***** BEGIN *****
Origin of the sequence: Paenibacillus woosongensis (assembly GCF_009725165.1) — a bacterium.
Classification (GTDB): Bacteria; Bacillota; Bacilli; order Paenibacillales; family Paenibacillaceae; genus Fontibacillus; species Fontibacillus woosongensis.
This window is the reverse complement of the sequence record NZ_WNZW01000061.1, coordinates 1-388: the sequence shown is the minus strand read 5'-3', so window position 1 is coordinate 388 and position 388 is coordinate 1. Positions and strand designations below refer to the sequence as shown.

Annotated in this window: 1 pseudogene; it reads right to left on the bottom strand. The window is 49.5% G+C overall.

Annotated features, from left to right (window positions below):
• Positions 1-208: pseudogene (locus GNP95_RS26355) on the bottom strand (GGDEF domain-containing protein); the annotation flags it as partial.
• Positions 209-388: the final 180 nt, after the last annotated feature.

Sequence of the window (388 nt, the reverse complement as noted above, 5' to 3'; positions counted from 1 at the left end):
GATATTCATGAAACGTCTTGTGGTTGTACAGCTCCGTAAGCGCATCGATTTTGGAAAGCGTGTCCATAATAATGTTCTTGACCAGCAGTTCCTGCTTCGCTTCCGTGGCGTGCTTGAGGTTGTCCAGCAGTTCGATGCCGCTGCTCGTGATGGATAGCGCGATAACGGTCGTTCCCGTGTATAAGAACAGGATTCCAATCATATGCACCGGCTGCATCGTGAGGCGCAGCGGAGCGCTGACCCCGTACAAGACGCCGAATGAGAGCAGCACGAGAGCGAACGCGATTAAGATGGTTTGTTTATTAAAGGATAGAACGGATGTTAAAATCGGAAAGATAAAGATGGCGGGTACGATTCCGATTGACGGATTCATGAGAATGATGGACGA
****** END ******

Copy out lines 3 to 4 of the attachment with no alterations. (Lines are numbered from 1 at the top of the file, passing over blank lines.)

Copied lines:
This window is the reverse complement of the sequence record NZ_WNZW01000061.1, coordinates 1-388: the sequence shown is the minus strand read 5'-3', so window position 1 is coordinate 388 and position 388 is coordinate 1. Positions and strand designations below refer to the sequence as shown.

Annotated in this window: 1 pseudogene; it reads right to left on the bottom strand. The window is 49.5% G+C overall.